• 988 Suicide and Crisis Lifeline: Text or call 988 for 24/7 support on any phone or phoning -800-273-TALK (8255). The Lifeline is available 24 hours a day, 7 days a week.

  • Crisis Text Line: For those who prefer to text rather than call, text HELLO to 741741 to open a dialogue with a trained responder (24/7 support available)

  • Veterans Crisis Line: Specifically for active duty or retired US military veterans. Dial 1-800-273-8255 and Press 1 to talk to someone or send a text message to 838255 to connect with a VA responder.  You can also start a confidential online chat session at Veterans Crisis Chat.

  • Samaritans (UK only): Call, email, or online chat with a trained support person any time of the day or night, 365 days a year. Call them for free on 116 123, email them at, or visit to find more details.


A psychotic episode can come in many forms but is often characterized by seeing and perceiving reality and the world around you differently to everyone else. This can include:[2]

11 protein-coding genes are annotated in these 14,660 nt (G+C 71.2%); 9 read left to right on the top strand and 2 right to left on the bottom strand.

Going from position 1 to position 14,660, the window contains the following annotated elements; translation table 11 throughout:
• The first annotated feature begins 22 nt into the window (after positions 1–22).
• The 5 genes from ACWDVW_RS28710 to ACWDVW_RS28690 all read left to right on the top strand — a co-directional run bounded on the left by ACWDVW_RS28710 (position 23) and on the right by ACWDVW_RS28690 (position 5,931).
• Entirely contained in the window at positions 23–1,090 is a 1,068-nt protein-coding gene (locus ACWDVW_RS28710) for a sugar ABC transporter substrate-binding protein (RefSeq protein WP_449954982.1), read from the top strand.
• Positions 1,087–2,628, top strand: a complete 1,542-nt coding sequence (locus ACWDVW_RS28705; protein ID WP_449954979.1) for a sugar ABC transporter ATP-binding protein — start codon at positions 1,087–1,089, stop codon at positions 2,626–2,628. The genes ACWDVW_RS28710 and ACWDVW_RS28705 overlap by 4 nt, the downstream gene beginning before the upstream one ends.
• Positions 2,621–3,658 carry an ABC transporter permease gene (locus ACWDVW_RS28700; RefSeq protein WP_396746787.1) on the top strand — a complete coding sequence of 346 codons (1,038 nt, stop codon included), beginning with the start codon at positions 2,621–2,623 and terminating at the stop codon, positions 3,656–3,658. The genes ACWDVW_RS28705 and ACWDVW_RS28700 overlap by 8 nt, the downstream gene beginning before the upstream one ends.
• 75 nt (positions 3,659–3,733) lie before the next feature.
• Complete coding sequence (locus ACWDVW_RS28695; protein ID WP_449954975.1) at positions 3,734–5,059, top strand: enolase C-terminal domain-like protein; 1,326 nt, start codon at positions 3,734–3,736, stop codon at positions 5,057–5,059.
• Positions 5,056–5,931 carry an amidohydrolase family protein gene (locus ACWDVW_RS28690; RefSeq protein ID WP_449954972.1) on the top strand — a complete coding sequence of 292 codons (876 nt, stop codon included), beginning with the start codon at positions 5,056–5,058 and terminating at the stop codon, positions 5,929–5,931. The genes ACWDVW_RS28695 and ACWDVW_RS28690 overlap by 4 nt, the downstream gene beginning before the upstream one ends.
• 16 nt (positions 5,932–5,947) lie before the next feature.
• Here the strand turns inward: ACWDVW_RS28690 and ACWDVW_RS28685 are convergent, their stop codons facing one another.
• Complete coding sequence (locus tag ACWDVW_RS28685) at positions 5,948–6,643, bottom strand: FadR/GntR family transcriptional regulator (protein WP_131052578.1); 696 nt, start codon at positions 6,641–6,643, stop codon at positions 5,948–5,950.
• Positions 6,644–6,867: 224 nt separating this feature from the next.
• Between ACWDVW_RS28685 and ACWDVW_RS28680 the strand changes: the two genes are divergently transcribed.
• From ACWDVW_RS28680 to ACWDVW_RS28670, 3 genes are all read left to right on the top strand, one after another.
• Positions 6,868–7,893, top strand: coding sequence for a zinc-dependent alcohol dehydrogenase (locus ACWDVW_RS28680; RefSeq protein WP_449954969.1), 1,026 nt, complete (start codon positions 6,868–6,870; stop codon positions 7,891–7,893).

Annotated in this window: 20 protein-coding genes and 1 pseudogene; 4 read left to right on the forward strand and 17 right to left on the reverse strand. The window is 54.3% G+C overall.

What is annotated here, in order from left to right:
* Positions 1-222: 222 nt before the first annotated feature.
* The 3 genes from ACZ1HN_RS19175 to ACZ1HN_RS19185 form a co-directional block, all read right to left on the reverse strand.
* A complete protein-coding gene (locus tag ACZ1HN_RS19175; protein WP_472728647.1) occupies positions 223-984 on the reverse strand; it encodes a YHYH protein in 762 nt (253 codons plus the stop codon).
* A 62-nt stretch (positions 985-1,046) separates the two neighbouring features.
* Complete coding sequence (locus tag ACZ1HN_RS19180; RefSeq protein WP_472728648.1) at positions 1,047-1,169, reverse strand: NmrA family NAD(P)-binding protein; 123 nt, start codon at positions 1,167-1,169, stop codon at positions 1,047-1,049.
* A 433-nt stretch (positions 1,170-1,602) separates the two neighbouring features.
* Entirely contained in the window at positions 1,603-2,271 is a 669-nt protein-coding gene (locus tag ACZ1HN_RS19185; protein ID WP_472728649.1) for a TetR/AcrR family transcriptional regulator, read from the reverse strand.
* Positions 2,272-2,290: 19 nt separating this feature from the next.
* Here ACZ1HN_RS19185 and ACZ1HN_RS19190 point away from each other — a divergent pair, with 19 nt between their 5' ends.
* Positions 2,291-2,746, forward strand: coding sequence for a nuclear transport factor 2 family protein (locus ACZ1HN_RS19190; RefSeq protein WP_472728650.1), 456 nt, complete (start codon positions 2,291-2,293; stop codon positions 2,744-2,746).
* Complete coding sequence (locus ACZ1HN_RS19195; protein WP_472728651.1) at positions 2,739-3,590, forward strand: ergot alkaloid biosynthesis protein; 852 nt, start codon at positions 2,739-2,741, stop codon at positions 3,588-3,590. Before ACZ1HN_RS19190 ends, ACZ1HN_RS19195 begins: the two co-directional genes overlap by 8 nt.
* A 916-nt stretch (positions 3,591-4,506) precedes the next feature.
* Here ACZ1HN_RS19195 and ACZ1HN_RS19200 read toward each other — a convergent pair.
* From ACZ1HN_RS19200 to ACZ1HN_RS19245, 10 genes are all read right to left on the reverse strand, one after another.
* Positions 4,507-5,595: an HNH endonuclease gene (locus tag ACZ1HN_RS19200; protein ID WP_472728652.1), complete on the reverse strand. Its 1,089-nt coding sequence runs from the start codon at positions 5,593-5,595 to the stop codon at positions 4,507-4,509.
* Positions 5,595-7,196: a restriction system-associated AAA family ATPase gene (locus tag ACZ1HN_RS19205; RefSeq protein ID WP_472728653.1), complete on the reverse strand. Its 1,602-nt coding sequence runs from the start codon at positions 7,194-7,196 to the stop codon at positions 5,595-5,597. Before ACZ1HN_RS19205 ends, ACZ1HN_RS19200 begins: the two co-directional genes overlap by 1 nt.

• Delusions (paranoia, delusional jealousy, grandeur)

  • Hallucinations (hearing voices, seeing things)

  • Mania 

  • Unusual beliefs or thoughts

  • Becoming isolated from friends and family

  • Being unable to think clearly

Psychosis is different for everyone and can be a sign or symptom of many mental health conditions such as bipolar, schizophrenia, severe anxiety, and depression.[3] 

Causes of mental health problems

Poor mental health can stem from a variety of causes. It can also be short-term, long-term, recurring, or intermittent and some may be more deeply affected by some known causes than others.  

The following are well-documented causes of mental health issues and/or may result in a period of poor mental health:

  • Issues in childhood (abuse, neglect, trauma)

  • Discrimination or stigma (racism, sexism, genderism)

  • Homelessness or becoming unhomed

  • Stress (work, finances, relationships)

  • Loneliness

  • Poverty and/or debt